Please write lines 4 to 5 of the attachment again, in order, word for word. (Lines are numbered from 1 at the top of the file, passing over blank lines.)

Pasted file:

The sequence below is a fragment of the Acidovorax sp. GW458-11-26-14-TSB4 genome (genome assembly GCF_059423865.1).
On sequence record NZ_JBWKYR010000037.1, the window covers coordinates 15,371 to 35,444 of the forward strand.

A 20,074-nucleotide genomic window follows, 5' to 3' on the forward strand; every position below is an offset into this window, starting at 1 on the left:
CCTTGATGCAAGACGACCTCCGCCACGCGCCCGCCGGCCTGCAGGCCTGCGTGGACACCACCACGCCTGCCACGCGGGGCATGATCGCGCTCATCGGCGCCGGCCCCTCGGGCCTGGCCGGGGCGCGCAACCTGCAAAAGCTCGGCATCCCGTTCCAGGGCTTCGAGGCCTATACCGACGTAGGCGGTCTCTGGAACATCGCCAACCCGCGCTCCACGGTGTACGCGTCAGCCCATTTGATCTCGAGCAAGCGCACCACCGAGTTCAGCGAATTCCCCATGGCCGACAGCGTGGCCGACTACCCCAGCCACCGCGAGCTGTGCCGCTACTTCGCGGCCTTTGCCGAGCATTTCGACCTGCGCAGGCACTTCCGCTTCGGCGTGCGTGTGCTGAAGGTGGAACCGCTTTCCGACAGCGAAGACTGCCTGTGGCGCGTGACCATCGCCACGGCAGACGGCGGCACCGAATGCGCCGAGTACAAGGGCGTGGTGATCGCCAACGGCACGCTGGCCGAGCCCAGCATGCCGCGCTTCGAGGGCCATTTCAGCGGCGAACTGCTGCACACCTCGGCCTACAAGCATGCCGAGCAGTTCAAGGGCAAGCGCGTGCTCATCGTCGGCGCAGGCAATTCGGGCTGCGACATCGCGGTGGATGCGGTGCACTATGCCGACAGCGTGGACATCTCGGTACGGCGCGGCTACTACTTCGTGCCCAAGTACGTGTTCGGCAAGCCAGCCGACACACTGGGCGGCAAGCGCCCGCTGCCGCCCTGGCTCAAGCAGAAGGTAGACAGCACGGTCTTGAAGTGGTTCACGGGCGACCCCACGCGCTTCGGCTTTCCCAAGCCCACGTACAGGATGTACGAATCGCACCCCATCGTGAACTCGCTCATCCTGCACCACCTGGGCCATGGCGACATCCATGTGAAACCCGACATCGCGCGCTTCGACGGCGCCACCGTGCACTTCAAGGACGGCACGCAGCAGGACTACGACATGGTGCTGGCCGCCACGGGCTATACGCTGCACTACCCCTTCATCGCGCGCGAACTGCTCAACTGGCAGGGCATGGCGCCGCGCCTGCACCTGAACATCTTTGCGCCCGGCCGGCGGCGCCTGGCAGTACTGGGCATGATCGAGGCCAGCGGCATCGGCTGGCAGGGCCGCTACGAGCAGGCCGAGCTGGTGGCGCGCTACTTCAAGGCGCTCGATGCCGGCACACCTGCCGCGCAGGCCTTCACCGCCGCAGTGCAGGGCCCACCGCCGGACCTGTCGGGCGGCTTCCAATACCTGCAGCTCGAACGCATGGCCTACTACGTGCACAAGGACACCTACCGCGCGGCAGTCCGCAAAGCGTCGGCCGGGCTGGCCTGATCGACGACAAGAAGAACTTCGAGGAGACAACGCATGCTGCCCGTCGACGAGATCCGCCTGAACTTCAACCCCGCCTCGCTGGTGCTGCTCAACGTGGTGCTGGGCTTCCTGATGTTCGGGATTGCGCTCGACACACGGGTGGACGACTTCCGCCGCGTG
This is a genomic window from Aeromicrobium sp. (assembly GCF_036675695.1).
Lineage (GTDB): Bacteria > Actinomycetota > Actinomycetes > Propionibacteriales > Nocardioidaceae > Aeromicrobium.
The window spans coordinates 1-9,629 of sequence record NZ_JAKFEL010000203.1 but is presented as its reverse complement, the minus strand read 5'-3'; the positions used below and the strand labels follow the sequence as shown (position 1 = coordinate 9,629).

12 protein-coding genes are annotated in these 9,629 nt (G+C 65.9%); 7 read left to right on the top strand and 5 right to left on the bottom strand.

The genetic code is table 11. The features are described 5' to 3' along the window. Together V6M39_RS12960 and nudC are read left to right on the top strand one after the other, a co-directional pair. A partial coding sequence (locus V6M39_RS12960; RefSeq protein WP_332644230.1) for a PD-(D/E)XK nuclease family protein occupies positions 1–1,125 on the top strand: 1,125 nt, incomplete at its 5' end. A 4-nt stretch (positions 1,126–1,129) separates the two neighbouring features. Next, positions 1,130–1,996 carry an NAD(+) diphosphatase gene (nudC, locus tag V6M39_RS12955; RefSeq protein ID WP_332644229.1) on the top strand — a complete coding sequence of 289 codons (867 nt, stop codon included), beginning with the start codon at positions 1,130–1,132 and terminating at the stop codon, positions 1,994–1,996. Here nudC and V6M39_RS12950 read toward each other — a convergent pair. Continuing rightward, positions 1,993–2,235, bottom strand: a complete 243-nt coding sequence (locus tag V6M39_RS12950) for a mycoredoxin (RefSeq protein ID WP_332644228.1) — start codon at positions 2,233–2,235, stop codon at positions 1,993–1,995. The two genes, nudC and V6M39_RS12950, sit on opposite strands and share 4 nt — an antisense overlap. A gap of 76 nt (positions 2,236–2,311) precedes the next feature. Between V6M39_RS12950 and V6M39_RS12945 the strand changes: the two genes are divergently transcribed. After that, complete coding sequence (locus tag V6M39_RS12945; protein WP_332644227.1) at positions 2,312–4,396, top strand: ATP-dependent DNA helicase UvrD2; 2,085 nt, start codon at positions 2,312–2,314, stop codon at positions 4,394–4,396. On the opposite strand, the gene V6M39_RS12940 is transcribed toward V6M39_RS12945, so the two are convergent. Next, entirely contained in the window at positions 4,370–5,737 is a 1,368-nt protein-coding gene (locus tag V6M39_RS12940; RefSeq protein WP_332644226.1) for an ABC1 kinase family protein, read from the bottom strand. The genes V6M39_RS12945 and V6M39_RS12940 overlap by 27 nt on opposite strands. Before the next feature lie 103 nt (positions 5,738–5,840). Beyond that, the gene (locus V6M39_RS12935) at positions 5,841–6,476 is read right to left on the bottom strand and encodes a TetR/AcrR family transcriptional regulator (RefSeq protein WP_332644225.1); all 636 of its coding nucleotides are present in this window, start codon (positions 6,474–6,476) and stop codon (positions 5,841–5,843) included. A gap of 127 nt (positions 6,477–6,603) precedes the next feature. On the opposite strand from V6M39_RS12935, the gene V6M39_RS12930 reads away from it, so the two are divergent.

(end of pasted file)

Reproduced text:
CCTTGATGCAAGACGACCTCCGCCACGCGCCCGCCGGCCTGCAGGCCTGCGTGGACACCACCACGCCTGCCACGCGGGGCATGATCGCGCTCATCGGCGCCGGCCCCTCGGGCCTGGCCGGGGCGCGCAACCTGCAAAAGCTCGGCATCCCGTTCCAGGGCTTCGAGGCCTATACCGACGTAGGCGGTCTCTGGAACATCGCCAACCCGCGCTCCACGGTGTACGCGTCAGCCCATTTGATCTCGAGCAAGCGCACCACCGAGTTCAGCGAATTCCCCATGGCCGACAGCGTGGCCGACTACCCCAGCCACCGCGAGCTGTGCCGCTACTTCGCGGCCTTTGCCGAGCATTTCGACCTGCGCAGGCACTTCCGCTTCGGCGTGCGTGTGCTGAAGGTGGAACCGCTTTCCGACAGCGAAGACTGCCTGTGGCGCGTGACCATCGCCACGGCAGACGGCGGCACCGAATGCGCCGAGTACAAGGGCGTGGTGATCGCCAACGGCACGCTGGCCGAGCCCAGCATGCCGCGCTTCGAGGGCCATTTCAGCGGCGAACTGCTGCACACCTCGGCCTACAAGCATGCCGAGCAGTTCAAGGGCAAGCGCGTGCTCATCGTCGGCGCAGGCAATTCGGGCTGCGACATCGCGGTGGATGCGGTGCACTATGCCGACAGCGTGGACATCTCGGTACGGCGCGGCTACTACTTCGTGCCCAAGTACGTGTTCGGCAAGCCAGCCGACACACTGGGCGGCAAGCGCCCGCTGCCGCCCTGGCTCAAGCAGAAGGTAGACAGCACGGTCTTGAAGTGGTTCACGGGCGACCCCACGCGCTTCGGCTTTCCCAAGCCCACGTACAGGATGTACGAATCGCACCCCATCGTGAACTCGCTCATCCTGCACCACCTGGGCCATGGCGACATCCATGTGAAACCCGACATCGCGCGCTTCGACGGCGCCACCGTGCACTTCAAGGACGGCACGCAGCAGGACTACGACATGGTGCTGGCCGCCACGGGCTATACGCTGCACTACCCCTTCATCGCGCGCGAACTGCTCAACTGGCAGGGCATGGCGCCGCGCCTGCACCTGAACATCTTTGCGCCCGGCCGGCGGCGCCTGGCAGTACTGGGCATGATCGAGGCCAGCGGCATCGGCTGGCAGGGCCGCTACGAGCAGGCCGAGCTGGTGGCGCGCTACTTCAAGGCGCTCGATGCCGGCACACCTGCCGCGCAGGCCTTCACCGCCGCAGTGCAGGGCCCACCGCCGGACCTGTCGGGCGGCTTCCAATACCTGCAGCTCGAACGCATGGCCTACTACGTGCACAAGGACACCTACCGCGCGGCAGTCCGCAAAGCGTCGGCCGGGCTGGCCTGATCGACGACAAGAAGAACTTCGAGGAGACAACGCATGCTGCCCGTCGACGAGATCCGCCTGAACTTCAACCCCGCCTCGCTGGTGCTGCTCAACGTGGTGCTGGGCTTCCTGATGTTCGGGATTGCGCTCGACACACGGGTGGACGACTTCCGCCGCGTG
This is a genomic window from Aeromicrobium sp. (assembly GCF_036675695.1).